Stress Urinary Incontinence Affects 1 in 3 Women

Author: American Urological Association Foundation
Published: 2011/05/16 - Updated: 2022/07/26
Peer-Reviewed: Yes
Contents: Summary - Main - Related Publications

Synopsis: An estimated one in three women experience stress urinary incontinence (SUI), a condition characterized by an involuntary loss of urine due to forces on the bladder. The Monograph, titled "Stress Urinary Incontinence: Monograph from the AUA Foundation," provides a breadth of information about SUI, including symptoms, risk factors, prevalence, and common myths associated with the condition. The new Monograph highlights ways to prevent or manage the symptoms of SUI, including lifestyle changes, urinary control devices, or surgery.

Urinary Incontinence

Urinary incontinence (UI), also known as involuntary urination, is any uncontrolled urine leakage. There are four main types of urinary incontinence:

  • Urge incontinence due to an overactive bladder.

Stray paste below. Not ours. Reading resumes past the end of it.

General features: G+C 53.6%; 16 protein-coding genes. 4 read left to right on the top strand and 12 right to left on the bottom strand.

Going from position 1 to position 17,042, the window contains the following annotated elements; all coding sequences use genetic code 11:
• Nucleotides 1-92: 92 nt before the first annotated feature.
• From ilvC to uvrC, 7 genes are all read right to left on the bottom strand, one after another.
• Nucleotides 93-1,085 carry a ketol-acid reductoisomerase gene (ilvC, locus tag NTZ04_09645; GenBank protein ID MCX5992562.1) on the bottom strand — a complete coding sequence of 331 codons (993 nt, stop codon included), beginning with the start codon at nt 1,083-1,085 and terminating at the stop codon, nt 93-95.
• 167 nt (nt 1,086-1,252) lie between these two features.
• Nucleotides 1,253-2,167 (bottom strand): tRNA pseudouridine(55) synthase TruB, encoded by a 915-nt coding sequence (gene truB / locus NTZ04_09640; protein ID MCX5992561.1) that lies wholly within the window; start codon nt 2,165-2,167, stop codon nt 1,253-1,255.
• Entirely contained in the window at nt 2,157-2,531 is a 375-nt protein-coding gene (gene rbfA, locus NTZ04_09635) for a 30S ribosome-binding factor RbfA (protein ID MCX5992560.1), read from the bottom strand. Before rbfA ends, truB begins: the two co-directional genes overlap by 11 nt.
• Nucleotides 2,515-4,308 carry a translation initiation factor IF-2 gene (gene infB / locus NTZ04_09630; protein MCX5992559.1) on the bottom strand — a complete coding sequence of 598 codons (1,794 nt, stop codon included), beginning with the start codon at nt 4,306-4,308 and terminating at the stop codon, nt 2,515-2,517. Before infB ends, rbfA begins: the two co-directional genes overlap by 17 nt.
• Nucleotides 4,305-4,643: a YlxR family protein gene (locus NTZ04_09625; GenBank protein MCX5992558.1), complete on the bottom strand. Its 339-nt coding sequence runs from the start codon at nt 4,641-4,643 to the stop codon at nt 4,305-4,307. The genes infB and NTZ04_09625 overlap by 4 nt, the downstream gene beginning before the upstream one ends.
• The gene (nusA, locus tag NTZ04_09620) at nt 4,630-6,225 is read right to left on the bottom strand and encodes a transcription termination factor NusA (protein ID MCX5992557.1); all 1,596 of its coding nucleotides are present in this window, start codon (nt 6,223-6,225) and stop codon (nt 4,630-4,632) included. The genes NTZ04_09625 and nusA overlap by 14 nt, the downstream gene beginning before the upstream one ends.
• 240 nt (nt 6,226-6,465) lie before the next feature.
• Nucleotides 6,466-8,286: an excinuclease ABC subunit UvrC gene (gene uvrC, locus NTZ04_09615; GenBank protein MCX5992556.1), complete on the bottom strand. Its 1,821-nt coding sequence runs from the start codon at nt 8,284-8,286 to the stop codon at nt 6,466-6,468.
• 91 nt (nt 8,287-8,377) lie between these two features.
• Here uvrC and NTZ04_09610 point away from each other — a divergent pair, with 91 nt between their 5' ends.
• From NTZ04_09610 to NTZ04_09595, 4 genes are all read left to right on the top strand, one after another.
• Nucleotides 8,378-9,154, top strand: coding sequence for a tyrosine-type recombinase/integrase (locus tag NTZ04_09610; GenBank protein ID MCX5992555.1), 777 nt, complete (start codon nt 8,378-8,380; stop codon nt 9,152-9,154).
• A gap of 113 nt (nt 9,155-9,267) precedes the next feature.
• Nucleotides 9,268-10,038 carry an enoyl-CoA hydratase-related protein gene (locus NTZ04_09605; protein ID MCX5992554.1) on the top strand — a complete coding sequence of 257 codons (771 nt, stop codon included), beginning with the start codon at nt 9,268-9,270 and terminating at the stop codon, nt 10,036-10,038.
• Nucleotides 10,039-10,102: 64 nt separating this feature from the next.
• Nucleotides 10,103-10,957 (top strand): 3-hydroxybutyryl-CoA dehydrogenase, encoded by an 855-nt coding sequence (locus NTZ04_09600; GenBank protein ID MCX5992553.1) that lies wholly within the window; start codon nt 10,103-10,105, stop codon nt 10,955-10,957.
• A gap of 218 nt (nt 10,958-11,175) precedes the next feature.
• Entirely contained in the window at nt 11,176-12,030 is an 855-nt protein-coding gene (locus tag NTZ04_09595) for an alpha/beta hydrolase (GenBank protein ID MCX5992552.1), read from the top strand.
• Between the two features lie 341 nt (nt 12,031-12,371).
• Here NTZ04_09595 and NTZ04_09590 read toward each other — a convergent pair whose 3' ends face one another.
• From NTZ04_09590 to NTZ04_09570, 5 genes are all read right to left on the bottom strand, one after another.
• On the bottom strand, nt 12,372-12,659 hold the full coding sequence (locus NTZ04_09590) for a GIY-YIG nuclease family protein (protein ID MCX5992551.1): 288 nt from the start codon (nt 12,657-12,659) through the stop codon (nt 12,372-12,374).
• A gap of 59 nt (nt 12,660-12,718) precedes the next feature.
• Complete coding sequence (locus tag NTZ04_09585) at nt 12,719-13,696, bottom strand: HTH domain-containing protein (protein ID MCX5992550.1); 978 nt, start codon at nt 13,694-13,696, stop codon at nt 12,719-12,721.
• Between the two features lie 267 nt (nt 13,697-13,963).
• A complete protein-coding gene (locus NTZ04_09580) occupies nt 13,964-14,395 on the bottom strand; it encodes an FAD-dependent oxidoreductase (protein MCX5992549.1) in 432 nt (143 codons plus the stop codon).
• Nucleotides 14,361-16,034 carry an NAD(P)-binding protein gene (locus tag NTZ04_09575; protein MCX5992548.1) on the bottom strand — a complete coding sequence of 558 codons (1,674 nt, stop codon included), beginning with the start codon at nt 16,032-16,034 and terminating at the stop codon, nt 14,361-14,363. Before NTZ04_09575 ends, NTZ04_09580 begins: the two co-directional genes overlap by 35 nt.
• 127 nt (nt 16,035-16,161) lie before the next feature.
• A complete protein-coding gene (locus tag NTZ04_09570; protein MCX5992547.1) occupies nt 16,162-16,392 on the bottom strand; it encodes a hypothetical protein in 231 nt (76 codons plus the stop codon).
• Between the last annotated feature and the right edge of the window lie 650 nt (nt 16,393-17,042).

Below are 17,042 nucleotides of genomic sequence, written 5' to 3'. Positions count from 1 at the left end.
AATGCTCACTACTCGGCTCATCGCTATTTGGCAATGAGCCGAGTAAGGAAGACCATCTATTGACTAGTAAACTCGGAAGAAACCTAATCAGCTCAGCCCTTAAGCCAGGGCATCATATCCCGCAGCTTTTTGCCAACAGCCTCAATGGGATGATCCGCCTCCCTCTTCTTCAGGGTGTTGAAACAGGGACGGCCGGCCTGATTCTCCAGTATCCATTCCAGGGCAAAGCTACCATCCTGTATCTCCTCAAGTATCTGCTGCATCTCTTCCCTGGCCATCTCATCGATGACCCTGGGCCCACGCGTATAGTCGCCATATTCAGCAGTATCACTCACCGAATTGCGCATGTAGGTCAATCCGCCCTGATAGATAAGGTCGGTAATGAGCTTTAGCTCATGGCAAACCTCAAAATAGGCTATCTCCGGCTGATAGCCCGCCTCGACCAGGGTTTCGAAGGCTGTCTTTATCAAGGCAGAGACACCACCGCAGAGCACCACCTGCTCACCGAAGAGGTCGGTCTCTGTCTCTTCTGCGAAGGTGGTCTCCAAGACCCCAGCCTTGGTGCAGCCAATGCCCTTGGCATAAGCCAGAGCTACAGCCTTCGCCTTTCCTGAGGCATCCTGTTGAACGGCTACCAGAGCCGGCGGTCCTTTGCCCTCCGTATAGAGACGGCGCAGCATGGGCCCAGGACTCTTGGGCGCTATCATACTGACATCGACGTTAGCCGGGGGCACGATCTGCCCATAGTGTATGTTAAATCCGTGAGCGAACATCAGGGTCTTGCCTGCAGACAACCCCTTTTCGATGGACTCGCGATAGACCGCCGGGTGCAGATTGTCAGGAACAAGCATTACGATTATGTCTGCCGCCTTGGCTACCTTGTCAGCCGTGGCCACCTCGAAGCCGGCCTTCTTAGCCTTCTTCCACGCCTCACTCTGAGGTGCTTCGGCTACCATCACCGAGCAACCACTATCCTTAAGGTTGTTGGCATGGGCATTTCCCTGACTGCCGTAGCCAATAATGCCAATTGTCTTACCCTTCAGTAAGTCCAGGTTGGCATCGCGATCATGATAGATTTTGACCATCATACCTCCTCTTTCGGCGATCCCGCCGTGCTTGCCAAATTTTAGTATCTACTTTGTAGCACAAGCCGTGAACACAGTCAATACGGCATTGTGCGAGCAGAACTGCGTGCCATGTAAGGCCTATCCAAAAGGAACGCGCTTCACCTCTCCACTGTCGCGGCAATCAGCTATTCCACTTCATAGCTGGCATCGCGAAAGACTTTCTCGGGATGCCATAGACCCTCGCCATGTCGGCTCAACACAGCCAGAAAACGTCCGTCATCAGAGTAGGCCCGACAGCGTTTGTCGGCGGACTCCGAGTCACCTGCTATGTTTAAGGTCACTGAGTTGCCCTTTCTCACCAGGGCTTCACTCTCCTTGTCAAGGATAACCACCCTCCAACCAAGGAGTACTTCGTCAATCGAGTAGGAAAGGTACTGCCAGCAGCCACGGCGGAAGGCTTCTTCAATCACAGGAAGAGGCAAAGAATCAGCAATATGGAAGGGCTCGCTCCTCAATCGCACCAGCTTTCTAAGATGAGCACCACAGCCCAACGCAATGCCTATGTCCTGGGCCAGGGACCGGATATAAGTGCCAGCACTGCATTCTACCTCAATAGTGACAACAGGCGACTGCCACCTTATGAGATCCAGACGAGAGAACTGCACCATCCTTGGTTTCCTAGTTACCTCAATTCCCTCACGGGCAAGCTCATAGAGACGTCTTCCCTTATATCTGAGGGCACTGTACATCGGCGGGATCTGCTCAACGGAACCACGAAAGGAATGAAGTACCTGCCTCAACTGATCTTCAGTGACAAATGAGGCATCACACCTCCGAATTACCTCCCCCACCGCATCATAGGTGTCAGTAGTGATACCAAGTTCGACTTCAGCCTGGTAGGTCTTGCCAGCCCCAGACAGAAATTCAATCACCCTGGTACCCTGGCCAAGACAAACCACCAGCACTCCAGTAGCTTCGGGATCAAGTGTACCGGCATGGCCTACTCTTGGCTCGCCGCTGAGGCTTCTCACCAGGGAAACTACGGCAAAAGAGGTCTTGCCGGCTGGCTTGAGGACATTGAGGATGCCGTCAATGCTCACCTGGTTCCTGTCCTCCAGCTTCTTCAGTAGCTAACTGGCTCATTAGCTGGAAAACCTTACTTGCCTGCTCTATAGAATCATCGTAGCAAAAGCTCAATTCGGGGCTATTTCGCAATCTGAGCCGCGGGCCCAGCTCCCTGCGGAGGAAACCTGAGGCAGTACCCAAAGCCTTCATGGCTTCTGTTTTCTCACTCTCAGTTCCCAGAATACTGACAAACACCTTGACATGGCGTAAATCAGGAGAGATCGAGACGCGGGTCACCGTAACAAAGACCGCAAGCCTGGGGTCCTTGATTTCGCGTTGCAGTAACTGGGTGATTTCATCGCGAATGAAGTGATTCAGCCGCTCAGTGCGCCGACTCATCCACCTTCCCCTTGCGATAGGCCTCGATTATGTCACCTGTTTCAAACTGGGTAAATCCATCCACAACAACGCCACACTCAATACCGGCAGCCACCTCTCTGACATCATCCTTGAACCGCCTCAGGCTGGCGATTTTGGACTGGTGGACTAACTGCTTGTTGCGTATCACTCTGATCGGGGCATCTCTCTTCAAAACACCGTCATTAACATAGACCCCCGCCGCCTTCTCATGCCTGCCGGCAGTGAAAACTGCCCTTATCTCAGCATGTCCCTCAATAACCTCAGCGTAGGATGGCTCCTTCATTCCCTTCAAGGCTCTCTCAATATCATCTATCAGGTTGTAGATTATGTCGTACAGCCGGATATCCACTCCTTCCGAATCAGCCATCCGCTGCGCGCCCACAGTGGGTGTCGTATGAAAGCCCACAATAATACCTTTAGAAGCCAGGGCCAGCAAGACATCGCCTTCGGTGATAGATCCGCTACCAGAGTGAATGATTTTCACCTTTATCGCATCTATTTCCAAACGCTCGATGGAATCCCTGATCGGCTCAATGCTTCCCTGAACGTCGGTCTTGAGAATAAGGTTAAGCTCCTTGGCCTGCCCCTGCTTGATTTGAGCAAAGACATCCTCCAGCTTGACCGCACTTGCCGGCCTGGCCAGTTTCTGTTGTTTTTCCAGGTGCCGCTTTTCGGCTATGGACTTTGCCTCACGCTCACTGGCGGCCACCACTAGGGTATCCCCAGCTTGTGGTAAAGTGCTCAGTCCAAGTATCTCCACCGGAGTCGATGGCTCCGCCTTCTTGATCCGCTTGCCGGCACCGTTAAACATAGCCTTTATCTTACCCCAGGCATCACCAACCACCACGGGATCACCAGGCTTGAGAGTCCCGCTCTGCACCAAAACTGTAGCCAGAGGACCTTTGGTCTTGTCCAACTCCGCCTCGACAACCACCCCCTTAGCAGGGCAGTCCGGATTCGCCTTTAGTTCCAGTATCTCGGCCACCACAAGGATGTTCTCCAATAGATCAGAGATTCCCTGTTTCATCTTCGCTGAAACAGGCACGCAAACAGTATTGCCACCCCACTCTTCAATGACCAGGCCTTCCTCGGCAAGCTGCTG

• Mixed incontinence involving features of different other types.
  • Overflow incontinence due to either poor bladder contraction or blockage of the urethra.
  • Stress incontinence due to a poorly functioning urethral sphincter muscle (intrinsic sphincter deficiency), hypermobility of the bladder neck, or urethra.

The term enuresis is often used to refer to urinary incontinence primarily in children, such as nocturnal enuresis (bed wetting).

Main Digest

An estimated one in three women experience stress urinary incontinence (SUI), a condition characterized by involuntary loss of urine due to forces on the bladder caused by physical movement of the body.

Although SUI can interfere with the quality of life, it is often left untreated due to the personal nature of its symptoms which leave women feeling embarrassed about their bodies and hesitant to discuss or report their urinary leakage.

To bridge this communication gap, the American Urological Association (AUA) Foundation issued a new Monograph today to encourage women and their healthcare providers to have open discussions about SUI and to empower women to make lifestyle changes to decrease their risk of this condition and understand that they are not alone if they have SUI.

Monograph